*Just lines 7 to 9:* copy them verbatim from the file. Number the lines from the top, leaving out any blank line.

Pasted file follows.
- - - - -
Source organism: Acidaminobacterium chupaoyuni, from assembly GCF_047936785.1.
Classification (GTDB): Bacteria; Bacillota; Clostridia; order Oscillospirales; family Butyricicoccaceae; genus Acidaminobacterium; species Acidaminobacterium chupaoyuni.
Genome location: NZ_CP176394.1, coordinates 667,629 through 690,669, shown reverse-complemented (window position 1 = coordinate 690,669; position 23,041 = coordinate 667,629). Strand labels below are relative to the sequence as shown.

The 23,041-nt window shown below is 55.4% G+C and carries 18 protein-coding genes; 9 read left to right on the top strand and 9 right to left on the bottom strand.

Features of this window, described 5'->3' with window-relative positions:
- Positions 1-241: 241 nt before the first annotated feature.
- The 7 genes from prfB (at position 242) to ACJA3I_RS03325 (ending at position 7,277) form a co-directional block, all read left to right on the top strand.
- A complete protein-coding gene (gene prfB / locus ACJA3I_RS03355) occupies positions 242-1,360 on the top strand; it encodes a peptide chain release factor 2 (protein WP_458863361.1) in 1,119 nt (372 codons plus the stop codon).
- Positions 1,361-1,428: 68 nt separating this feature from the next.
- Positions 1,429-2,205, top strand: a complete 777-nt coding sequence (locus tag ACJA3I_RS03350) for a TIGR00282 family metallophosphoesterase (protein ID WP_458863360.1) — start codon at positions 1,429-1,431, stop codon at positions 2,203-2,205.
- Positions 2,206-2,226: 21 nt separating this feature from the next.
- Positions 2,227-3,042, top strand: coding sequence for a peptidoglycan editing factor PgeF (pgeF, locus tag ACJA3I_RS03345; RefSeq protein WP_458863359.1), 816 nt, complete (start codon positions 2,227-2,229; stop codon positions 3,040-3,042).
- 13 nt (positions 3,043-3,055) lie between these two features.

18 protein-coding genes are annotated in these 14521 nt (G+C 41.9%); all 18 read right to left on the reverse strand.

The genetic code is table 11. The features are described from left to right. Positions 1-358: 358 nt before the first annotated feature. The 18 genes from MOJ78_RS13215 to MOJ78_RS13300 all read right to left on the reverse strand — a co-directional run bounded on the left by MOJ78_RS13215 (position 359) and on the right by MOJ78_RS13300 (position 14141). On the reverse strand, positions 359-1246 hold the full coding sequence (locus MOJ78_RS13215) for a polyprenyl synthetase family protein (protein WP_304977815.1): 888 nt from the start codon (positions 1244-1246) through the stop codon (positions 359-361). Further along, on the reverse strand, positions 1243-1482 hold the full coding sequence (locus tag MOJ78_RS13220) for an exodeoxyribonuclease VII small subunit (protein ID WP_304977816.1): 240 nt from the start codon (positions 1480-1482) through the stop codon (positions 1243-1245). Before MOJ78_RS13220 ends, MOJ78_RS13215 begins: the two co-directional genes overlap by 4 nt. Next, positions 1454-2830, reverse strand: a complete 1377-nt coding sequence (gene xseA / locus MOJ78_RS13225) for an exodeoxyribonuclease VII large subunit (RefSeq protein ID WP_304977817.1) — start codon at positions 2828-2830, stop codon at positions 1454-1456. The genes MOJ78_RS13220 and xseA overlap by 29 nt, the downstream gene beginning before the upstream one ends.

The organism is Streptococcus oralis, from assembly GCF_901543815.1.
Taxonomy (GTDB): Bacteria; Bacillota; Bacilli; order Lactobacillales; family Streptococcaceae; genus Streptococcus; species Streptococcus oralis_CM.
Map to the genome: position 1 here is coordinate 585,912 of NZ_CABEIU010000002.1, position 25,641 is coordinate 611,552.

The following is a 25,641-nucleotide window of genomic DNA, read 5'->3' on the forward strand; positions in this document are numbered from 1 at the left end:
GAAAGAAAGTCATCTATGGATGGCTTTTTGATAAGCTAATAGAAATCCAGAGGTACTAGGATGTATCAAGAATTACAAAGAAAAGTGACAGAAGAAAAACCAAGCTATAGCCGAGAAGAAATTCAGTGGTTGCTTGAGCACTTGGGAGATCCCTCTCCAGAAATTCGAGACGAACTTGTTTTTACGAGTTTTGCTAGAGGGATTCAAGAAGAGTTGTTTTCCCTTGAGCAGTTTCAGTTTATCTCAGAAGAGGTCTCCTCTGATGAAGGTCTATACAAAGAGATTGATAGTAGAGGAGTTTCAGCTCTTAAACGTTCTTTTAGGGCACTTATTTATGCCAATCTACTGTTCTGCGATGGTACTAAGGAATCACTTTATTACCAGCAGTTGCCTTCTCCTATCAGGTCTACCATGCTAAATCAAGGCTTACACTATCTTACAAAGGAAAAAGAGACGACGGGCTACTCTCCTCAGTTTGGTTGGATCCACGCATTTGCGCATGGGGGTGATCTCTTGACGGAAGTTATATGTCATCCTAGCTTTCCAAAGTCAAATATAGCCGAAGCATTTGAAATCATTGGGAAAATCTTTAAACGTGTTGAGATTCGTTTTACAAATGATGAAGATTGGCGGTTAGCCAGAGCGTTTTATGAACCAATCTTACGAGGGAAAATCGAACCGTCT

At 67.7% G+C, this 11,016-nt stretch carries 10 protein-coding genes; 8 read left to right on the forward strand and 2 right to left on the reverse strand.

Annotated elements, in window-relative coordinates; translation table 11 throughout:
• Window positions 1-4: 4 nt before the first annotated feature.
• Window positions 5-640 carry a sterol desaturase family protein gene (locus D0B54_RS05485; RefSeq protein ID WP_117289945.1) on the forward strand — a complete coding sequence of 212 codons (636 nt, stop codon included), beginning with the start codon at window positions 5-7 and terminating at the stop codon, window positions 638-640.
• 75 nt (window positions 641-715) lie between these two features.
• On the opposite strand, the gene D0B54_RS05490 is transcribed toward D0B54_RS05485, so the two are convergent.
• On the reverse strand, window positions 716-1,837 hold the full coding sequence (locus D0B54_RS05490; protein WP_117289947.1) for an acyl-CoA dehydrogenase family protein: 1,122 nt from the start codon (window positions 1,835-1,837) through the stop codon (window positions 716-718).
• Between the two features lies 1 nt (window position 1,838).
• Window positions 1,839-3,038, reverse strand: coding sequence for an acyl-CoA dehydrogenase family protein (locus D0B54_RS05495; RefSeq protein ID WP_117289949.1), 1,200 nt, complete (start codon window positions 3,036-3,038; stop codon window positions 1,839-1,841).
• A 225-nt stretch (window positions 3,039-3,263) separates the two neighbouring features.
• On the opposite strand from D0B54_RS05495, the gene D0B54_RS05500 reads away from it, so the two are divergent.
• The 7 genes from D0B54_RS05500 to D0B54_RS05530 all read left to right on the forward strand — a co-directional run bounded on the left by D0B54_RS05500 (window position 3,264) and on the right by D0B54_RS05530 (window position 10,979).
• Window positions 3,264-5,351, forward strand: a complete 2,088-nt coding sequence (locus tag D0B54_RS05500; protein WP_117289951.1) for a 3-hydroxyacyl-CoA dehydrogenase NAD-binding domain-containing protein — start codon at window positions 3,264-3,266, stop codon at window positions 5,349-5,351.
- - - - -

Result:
- The 7 genes from prfB (at position 242) to ACJA3I_RS03325 (ending at position 7,277) form a co-directional block, all read left to right on the top strand.
- A complete protein-coding gene (gene prfB / locus ACJA3I_RS03355) occupies positions 242-1,360 on the top strand; it encodes a peptide chain release factor 2 (protein WP_458863361.1) in 1,119 nt (372 codons plus the stop codon).
- Positions 1,361-1,428: 68 nt separating this feature from the next.